Is gratitude enough?

I attended a funeral this afternoon. I know how much it meant to me to see familiar faces at Brody’s funeral and I wanted to be there, just to sign my name to the guest book.

The service was for a mother who, at not even 60 years of age, left behind two beautiful daughters and truly one of the world’s most devoted husbands. Every aspect of the service demonstrated the great and powerful love that this family has created. I could not help thinking how much more it hurts when you lose someone you planned to love for many more decades.

Ever since Brody died, I am far too aware of my mortality and the vulnerability of those I love. And I resent it. I miss feeling nearly invincible. I miss thinking death was for the old. I always knew that we are old enough to die before we are even born, but now I feel it. It is probably one of the worst side effects of losing a child. I don’t know how to feel safe again.

I have been thinking a great deal about gratitude and the power it has in the face of tragedy. I have always considered gratitude to be one of the most powerful forces in life. Gratitude dissolves disappointment. Gratitude takes what you have and makes it enough. Life simply cannot be lived well without practicing gratitude.

But is gratitude really powerful in the face of this? Will it hold up? The weight in my heart is heavy; I’m not sure gratitude will be enough to bare up under it. Sometimes, I’m not even sure love will be enough.

Near the end of the retreat for bereaved moms that I recently attended, each mom made a gift for her lost child to leave among the trees in the Whiteshell. My intention, as I made this offering, was to choose to see Brody as a gift. I think that is necessary if I am going to know peace again. If I think about how he should be here right now, the birthdays and family trips and memories missed, I will be crushed. I will never be able to really live under the weight of this loss. Happiness will always be weak and cracking from the seismic gap in its structure.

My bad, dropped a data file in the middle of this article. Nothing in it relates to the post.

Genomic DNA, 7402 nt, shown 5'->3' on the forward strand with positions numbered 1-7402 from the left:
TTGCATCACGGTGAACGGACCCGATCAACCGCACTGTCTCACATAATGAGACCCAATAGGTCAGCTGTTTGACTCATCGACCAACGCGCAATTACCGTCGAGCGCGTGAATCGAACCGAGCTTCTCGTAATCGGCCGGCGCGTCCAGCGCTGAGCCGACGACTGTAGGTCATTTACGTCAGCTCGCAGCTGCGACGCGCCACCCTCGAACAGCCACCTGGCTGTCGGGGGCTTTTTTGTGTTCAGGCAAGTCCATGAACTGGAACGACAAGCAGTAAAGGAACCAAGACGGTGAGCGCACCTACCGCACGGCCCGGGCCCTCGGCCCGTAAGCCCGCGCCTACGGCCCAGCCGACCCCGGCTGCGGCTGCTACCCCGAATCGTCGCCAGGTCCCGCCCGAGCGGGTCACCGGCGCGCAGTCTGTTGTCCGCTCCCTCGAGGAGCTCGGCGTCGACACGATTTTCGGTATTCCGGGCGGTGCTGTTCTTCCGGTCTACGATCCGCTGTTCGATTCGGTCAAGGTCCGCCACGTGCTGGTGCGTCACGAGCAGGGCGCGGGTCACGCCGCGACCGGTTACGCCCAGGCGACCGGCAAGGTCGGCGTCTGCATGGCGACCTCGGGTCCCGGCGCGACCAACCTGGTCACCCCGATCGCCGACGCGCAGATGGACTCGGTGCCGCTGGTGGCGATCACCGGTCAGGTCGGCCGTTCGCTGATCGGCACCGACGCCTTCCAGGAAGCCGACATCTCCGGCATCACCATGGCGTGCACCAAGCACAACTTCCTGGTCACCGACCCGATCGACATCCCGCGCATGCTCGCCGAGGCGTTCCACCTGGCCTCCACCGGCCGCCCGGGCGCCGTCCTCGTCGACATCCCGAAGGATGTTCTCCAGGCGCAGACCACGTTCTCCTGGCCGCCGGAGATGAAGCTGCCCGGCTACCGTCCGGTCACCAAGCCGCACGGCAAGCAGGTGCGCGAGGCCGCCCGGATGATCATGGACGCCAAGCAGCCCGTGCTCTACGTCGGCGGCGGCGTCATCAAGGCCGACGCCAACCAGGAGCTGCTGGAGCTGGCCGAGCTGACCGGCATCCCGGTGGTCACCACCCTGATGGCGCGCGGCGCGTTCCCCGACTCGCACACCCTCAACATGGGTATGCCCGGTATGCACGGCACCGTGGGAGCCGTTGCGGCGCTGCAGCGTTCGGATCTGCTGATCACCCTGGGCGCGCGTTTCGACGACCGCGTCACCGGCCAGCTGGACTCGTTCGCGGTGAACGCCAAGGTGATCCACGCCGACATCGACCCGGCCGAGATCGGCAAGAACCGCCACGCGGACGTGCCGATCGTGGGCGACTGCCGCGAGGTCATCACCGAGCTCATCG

But if I can recognize the gift of the time I had with Brody – if I can focus on the gain instead of the loss – I think I can… I think I can maybe find power in gratitude again. I can remember that love is not just an invitation to suffering. Maybe I can even enjoy what I have, enjoy every day, instead of being terrified that I will lose more.

I simply cannot live life wishing for the past to be different. I cannot make it different. I have to see all the beauty in the past and value it as meaningful. Of course, I would choose to have more time with Brody, but no one is giving me that choice.

The options before me are to live life with the perspective that it will never be full, or to live life thankful for all the gifts.

Brody, you are a gift. Brody, you are a gift. I am thankful that we had time to love each other and I am thankful that love doesn’t end with death. You are a wonderful addition to my life. I will not focus on what you could have been, I will be thankful for what you are. You are my beautiful son and I will hold you again. Until then, I know you do not want me to allow your death to cripple my joy and security for the rest of my life.

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